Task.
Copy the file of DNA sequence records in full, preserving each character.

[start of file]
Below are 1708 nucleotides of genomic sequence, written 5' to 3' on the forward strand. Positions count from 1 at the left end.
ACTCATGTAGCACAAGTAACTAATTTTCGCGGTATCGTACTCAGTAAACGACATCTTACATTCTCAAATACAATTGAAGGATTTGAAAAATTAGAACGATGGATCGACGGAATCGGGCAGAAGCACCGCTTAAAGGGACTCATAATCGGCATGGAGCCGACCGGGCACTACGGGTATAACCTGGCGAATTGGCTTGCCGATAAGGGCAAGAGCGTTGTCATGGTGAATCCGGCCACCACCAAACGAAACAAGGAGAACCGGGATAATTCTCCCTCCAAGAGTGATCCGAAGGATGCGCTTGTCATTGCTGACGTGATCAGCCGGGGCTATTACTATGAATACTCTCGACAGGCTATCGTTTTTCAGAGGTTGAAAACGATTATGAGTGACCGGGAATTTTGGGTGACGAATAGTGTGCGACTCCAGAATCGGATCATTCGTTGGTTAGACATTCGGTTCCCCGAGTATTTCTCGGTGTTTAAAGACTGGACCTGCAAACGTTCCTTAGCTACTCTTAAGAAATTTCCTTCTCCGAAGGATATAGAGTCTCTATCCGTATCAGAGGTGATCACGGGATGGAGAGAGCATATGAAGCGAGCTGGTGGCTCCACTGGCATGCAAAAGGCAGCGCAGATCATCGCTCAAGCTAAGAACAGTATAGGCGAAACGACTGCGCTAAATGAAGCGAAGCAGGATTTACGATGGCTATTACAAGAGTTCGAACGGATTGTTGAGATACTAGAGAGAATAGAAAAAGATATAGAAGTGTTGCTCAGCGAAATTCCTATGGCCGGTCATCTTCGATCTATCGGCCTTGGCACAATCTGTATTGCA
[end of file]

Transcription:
Below are 1708 nucleotides of genomic sequence, written 5' to 3' on the forward strand. Positions count from 1 at the left end.
ACTCATGTAGCACAAGTAACTAATTTTCGCGGTATCGTACTCAGTAAACGACATCTTACATTCTCAAATACAATTGAAGGATTTGAAAAATTAGAACGATGGATCGACGGAATCGGGCAGAAGCACCGCTTAAAGGGACTCATAATCGGCATGGAGCCGACCGGGCACTACGGGTATAACCTGGCGAATTGGCTTGCCGATAAGGGCAAGAGCGTTGTCATGGTGAATCCGGCCACCACCAAACGAAACAAGGAGAACCGGGATAATTCTCCCTCCAAGAGTGATCCGAAGGATGCGCTTGTCATTGCTGACGTGATCAGCCGGGGCTATTACTATGAATACTCTCGACAGGCTATCGTTTTTCAGAGGTTGAAAACGATTATGAGTGACCGGGAATTTTGGGTGACGAATAGTGTGCGACTCCAGAATCGGATCATTCGTTGGTTAGACATTCGGTTCCCCGAGTATTTCTCGGTGTTTAAAGACTGGACCTGCAAACGTTCCTTAGCTACTCTTAAGAAATTTCCTTCTCCGAAGGATATAGAGTCTCTATCCGTATCAGAGGTGATCACGGGATGGAGAGAGCATATGAAGCGAGCTGGTGGCTCCACTGGCATGCAAAAGGCAGCGCAGATCATCGCTCAAGCTAAGAACAGTATAGGCGAAACGACTGCGCTAAATGAAGCGAAGCAGGATTTACGATGGCTATTACAAGAGTTCGAACGGATTGTTGAGATACTAGAGAGAATAGAAAAAGATATAGAAGTGTTGCTCAGCGAAATTCCTATGGCCGGTCATCTTCGATCTATCGGCCTTGGCACAATCTGTATTGCA